On April 16th, the Brooklyn Museum
will host its fourth annual Brooklyn Artists Ball in celebration of the borough’s creative community. Leading up to the event—which honors artists Jenny Holzer, Ai Weiwei, and Kehinde Wiley, and features a benefit auction, dinner, and dancing—we spoke with artists who’ve contributed to the cause about their local art scene, their donation, and who they hope to run into on the dance floor.
Artsy: What is your personal relationship to Brooklyn?
Heesop Yoon: I moved to New York from Korea in 2002 and spent most of my time in Brooklyn, either working or living. I lived or had a studio in various parts of Brooklyn, such as Prospect Heights, Sunset Park, and Williamsburg. Now Brooklyn feels like my second home, as it is for many people who have come from all over the world. It is a very welcoming, vibrant, and supportive community for newcomers.
Artsy: Where are you based in Brooklyn—whether your home, studio, or both?
HY: I live in Williamsburg. I also used to have a studio in Sunset Park until I moved to my current studio space in Long Island City (Queens).
Artsy: And what’s exciting about the current Brooklyn art scene?
HY: Brooklyn has this intense creative energy that you can’t feel anywhere else. It is full of makers and thinkers and that creative energy is not just limited to white cubes or a specific audience. The Brooklyn art scene always tries to connect and involve art and the community. I love when I find out about unexpected street art and murals that are spread out all over Brooklyn.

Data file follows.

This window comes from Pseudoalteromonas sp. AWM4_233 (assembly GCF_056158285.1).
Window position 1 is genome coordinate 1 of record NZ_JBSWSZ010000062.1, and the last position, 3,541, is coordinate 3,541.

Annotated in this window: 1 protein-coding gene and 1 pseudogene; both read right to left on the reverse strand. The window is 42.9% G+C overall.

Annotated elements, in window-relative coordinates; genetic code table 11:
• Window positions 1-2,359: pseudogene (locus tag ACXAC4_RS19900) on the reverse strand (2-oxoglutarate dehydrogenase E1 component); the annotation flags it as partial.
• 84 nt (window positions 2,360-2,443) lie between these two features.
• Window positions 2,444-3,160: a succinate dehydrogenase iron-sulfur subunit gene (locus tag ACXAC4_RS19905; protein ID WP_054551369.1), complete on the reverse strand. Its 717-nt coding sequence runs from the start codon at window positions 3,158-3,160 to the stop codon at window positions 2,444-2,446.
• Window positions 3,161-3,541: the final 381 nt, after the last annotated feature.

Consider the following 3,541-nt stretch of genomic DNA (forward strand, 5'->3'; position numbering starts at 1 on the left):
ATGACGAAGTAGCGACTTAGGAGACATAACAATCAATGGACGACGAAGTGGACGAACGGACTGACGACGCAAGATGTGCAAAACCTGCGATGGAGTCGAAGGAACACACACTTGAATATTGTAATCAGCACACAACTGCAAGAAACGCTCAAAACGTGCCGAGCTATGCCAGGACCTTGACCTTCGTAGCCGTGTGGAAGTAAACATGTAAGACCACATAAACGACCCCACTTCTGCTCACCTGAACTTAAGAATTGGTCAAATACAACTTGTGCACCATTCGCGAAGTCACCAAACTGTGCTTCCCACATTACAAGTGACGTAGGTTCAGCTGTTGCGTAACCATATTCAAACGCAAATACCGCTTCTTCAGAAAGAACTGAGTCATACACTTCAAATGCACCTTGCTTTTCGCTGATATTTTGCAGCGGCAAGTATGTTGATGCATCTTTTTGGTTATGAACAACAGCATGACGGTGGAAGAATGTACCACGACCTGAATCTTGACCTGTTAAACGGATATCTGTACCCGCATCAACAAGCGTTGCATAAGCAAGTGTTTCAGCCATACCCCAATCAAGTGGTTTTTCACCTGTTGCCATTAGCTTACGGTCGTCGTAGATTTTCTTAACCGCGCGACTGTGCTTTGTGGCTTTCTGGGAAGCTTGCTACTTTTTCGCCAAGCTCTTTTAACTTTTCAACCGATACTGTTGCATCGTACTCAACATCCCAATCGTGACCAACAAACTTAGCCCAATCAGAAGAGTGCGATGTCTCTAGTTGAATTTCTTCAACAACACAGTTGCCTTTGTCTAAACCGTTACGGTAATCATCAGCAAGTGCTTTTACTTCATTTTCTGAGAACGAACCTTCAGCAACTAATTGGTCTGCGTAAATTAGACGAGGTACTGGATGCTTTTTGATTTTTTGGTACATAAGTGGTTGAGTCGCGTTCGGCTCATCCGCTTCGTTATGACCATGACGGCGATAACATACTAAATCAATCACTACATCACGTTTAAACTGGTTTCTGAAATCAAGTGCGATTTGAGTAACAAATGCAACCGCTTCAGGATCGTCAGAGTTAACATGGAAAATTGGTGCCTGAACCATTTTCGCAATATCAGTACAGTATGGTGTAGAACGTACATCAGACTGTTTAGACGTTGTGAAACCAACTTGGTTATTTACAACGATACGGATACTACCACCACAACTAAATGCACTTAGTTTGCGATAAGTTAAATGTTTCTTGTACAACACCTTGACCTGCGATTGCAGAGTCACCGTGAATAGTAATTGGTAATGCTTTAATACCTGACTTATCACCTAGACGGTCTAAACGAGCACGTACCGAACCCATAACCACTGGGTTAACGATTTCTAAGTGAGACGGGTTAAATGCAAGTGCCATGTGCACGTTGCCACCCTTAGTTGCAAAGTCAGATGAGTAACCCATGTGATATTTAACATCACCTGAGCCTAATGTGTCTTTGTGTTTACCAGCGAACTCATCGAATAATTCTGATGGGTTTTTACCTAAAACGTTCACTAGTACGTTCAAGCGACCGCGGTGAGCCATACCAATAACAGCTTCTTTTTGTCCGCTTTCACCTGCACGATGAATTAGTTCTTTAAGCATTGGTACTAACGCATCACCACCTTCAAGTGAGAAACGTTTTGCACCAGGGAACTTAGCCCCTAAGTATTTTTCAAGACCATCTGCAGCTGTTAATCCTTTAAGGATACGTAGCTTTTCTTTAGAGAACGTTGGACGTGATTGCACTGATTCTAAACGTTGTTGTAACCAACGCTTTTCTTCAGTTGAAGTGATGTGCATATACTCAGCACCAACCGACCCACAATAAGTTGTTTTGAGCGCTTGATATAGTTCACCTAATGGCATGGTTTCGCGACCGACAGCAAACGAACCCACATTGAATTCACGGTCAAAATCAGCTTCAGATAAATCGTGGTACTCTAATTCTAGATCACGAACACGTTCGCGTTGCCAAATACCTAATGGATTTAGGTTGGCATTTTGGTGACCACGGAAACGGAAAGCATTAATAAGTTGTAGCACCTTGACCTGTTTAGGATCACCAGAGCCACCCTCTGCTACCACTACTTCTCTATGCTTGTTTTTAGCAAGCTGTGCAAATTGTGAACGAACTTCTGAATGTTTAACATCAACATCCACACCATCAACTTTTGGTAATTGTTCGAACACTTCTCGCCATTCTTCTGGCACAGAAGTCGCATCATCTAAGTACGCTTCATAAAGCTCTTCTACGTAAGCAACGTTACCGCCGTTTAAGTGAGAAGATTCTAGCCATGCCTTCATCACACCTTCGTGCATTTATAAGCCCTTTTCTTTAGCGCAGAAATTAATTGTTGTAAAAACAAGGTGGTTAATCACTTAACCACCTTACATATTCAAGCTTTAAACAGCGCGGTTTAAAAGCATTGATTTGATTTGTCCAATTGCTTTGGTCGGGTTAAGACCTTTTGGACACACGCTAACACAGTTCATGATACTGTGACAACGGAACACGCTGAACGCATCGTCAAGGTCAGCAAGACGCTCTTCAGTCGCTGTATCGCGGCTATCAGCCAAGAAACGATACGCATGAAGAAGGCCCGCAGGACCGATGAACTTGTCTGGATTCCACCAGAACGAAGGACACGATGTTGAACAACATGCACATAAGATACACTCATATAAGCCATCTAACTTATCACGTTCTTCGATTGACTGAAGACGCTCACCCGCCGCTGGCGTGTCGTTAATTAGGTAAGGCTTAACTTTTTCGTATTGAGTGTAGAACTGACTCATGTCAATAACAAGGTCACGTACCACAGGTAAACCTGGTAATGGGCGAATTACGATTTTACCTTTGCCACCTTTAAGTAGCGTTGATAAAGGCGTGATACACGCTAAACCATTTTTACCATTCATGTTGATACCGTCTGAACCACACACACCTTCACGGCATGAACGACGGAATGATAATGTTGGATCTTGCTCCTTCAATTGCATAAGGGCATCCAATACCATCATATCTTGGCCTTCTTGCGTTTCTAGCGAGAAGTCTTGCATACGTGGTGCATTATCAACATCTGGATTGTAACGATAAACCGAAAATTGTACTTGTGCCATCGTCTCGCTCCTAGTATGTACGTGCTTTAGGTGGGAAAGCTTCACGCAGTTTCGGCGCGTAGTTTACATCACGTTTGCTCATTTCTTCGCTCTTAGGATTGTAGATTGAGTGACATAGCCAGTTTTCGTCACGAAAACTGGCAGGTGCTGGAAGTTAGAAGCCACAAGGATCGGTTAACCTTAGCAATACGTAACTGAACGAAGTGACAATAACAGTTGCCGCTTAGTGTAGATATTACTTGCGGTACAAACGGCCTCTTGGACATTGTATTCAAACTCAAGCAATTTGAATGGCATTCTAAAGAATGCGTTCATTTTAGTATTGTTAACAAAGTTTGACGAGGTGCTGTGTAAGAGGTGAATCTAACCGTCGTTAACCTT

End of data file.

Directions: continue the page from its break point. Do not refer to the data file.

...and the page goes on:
Artsy: Can you name a few favorite local Brooklyn haunts—places to eat, drink, see art?
HY: Art: BRIC Arts
, Brooklyn Museum
, Brooklyn Botanic Garden
, Regina Rex
, and art on the street. To eat, drink: House of Small Wonder
, Manhattan Inn
, The Islands
, The Commodore
, Brooklyn Winery
, my apartment, and many more...
Artsy: What are some of the most important resources for Brooklyn artists?
HY: I feel like a lot of inspiration comes from experiencing the diversity of Brooklyn; diversity of people, community, culture, and scenery. Also, the industrial living and working environment gives Brooklyn its character.
Artsy: Can you tell us a bit about the work you’re donating to the benefit auction, which will be supporting the museum and the Brooklyn artist community, and why you’re happy to contribute?
HY: It is an 8”x8” black-and-white etching. It is a drawing of a still life from warehouses, storage spaces, secondhand stores, and people’s basements, which are often claustrophobic spaces that are hidden within our lives. These are drawings of things that I visually collected by photograph when I was traveling in Korea, Europe, and the U.S. I have been living and working in Brooklyn for a long time and have taken advantage of the benefits and creative energy in Brooklyn. I am happy to be able to contribute to the Brooklyn art community by sharing my work, which I was able to create under the influence of living in Brooklyn.
Artsy: At the Brooklyn Artists Ball, I want to dance with: